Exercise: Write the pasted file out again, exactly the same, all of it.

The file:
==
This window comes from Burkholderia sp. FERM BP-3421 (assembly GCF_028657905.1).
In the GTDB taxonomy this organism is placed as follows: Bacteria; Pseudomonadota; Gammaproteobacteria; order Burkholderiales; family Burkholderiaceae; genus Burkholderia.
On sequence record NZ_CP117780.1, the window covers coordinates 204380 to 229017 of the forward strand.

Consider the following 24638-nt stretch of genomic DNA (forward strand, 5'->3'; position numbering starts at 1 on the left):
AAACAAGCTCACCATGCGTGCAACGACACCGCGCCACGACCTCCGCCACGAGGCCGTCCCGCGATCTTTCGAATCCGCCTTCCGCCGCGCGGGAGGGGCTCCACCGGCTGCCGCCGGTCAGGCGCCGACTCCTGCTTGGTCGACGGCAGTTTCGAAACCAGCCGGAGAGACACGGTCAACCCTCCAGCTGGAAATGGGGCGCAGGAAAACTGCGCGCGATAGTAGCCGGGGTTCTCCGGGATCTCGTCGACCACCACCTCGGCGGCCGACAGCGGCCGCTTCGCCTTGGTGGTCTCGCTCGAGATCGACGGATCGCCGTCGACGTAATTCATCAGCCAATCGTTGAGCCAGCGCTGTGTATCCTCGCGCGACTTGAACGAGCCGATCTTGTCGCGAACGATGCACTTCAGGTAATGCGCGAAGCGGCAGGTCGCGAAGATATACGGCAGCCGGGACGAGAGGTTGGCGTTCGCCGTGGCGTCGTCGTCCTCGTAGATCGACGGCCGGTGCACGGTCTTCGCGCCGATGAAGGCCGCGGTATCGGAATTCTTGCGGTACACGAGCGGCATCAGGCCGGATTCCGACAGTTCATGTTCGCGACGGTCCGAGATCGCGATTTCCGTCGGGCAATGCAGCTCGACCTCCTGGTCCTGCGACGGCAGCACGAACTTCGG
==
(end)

This window comes from Burkholderia sp. FERM BP-3421 (assembly GCF_028657905.1).
In the GTDB taxonomy this organism is placed as follows: Bacteria; Pseudomonadota; Gammaproteobacteria; order Burkholderiales; family Burkholderiaceae; genus Burkholderia.
On sequence record NZ_CP117780.1, the window covers coordinates 204380 to 229017 of the forward strand.

Consider the following 24638-nt stretch of genomic DNA (forward strand, 5'->3'; position numbering starts at 1 on the left):
AAACAAGCTCACCATGCGTGCAACGACACCGCGCCACGACCTCCGCCACGAGGCCGTCCCGCGATCTTTCGAATCCGCCTTCCGCCGCGCGGGAGGGGCTCCACCGGCTGCCGCCGGTCAGGCGCCGACTCCTGCTTGGTCGACGGCAGTTTCGAAACCAGCCGGAGAGACACGGTCAACCCTCCAGCTGGAAATGGGGCGCAGGAAAACTGCGCGCGATAGTAGCCGGGGTTCTCCGGGATCTCGTCGACCACCACCTCGGCGGCCGACAGCGGCCGCTTCGCCTTGGTGGTCTCGCTCGAGATCGACGGATCGCCGTCGACGTAATTCATCAGCCAATCGTTGAGCCAGCGCTGTGTATCCTCGCGCGACTTGAACGAGCCGATCTTGTCGCGAACGATGCACTTCAGGTAATGCGCGAAGCGGCAGGTCGCGAAGATATACGGCAGCCGGGACGAGAGGTTGGCGTTCGCCGTGGCGTCGTCGTCCTCGTAGATCGACGGCCGGTGCACGGTCTTCGCGCCGATGAAGGCCGCGGTATCGGAATTCTTGCGGTACACGAGCGGCATCAGGCCGGATTCCGACAGTTCATGTTCGCGACGGTCCGAGATCGCGATTTCCGTCGGGCAATGCAGCTCGACCTCCTGGTCCTGCGACGGCAGCACGAACTTCGG